A post Brexit UK will, I believe , be a poorer country than it is today, something Ms Devlin does not address.

So it is hard to see it contributing for years to a place that had seceded from the UK, at the very time when the UK was also trying to prevent the secession of Scotland.

If the UK is unlikely to subsidise the secession of Scotland it is also unlikely to subsidise the secession of Northern Ireland.

SAVINGS?

Ms Devlin thinks there could be savings

       “On the financial front, it’s not all a drain. Economies of scale and merged services could achieve savings – one parliament, one health service, one education service, and so on.”

This is theoretically possible, but it is contrary to the scenario envisaged in the Good Friday Agreement, which provides for the retention of separate Northern institution and guarantees, even if ultimate sovereignty  is transferred from London to Dublin.

THE COST OF SECURITY

One also needs to consider the potential security risks, and consequent increases in police and military spending by our state, if a significant minority in Northern Ireland decided to resist the arrangements Ms Devlin advocates.

Resistance would be geographically concentrated. For example, parties supporting a united Ireland  received

  • only 3% of the vote in East Belfast,
  • 10% in Strangford and
  • 14% in Lagan Valley and East Antrim.

These security costs would fall on the Irish taxpayer.

HOW NOT TO PERSUADE MODERATE UNIONISTS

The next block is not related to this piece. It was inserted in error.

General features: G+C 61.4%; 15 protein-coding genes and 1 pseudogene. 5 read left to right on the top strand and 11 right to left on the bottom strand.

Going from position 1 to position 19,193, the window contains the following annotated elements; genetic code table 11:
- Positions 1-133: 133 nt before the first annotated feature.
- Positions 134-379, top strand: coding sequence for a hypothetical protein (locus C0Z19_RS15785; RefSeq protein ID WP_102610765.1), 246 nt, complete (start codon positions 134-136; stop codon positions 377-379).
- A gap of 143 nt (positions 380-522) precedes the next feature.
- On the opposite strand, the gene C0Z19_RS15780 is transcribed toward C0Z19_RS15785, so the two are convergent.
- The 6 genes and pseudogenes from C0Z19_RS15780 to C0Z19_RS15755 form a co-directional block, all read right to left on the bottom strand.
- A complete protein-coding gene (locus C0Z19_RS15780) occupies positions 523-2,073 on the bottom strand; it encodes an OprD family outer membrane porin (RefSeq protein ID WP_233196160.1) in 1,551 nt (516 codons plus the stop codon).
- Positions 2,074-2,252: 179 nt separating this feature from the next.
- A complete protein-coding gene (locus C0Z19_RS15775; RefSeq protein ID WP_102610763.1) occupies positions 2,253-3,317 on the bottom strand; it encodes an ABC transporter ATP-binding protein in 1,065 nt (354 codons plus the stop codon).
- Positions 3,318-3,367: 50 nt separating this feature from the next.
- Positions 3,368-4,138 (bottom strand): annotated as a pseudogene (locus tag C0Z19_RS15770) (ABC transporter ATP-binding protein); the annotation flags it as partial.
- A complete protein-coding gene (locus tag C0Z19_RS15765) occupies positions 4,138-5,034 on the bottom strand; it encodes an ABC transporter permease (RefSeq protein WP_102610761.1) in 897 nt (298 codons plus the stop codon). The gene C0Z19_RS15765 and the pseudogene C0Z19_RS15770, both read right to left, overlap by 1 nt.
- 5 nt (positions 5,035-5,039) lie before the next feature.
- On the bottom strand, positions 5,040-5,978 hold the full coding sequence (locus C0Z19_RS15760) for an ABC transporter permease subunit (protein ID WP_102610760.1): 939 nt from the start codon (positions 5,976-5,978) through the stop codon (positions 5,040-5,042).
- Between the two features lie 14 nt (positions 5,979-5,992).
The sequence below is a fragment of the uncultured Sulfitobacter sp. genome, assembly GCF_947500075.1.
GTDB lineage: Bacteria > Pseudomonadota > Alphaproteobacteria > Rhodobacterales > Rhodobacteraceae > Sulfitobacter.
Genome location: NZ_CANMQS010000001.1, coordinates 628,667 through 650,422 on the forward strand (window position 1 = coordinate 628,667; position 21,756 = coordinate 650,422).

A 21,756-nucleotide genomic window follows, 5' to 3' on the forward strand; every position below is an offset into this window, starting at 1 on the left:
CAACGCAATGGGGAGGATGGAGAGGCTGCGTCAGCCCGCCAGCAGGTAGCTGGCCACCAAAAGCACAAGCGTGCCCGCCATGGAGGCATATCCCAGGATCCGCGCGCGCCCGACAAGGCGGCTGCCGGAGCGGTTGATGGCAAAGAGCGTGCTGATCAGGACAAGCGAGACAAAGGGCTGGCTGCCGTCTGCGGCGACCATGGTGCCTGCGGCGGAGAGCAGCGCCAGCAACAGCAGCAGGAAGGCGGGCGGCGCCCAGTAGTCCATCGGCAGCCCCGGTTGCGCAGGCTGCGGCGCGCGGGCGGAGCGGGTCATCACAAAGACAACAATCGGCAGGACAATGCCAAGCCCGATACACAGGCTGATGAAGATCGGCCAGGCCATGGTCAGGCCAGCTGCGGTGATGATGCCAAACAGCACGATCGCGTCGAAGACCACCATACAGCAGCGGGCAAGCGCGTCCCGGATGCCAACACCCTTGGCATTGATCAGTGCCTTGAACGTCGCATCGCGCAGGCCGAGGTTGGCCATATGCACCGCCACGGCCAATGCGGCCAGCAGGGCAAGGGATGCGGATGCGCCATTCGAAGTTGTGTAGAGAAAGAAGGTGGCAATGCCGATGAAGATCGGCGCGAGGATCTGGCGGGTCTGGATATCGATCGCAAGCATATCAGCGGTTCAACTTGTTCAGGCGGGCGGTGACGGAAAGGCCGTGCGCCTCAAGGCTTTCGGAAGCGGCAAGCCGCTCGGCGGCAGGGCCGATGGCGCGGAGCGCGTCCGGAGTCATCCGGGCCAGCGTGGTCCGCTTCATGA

Finally Ms Devlin  says

             “Meanwhile, there are moderate Unionists who could be convinced about the benefits from reunification. Some of them realise the British have no interest in Northern Ireland and, after all, why be loyal to a government which feels no loyalty in return?”

This is true. I do not sense a deep emotional commitment in Britain to any part of Ireland or to its interests, as the Brexit vote has shown.

Loud talk, and flag waving about a united Ireland by Sinn Fein will undermine these very “moderate” unionists, of whom Ms Devlin writes so hopefully.

One would not just be asking “moderate Unionists” to be reasonable about a pragmatic arrangement. One would be asking them to cease to be Unionist. That would be asking them to change their identity, as they see it. That is no small matter.  There is more urgent work to be done.

Let us hope, now that the elections are over, that a pragmatic and united case can be agreed between Unionists and Nationalists about how to deal with Brexit, and then put  by them to Brussels, London and Dublin.

That is the job of new Assembly, and it should get on with it.

WILL THE 1998 BELFAST AGREEMENT SURVIVE THE  UK GENERAL ELECTION OF 2020?

The Daily Telegraph today says that the UK Prime Minister intends to include in the 2020 Conservative Party General Election Manifesto a promise to pull the UK, including presumably Northern Ireland, out of the European Convention on Human Rights (ECHR).

According to the story, she does not intend to implement this promise until after the UK has left the EU, which she hopes to have achieved before the 2020 Election.

The existing corpus of ECHR law would apparently be incorporated into UK law, but there would no longer be a right of appeal to the European Court on Human Rights, only to the UK Supreme Court.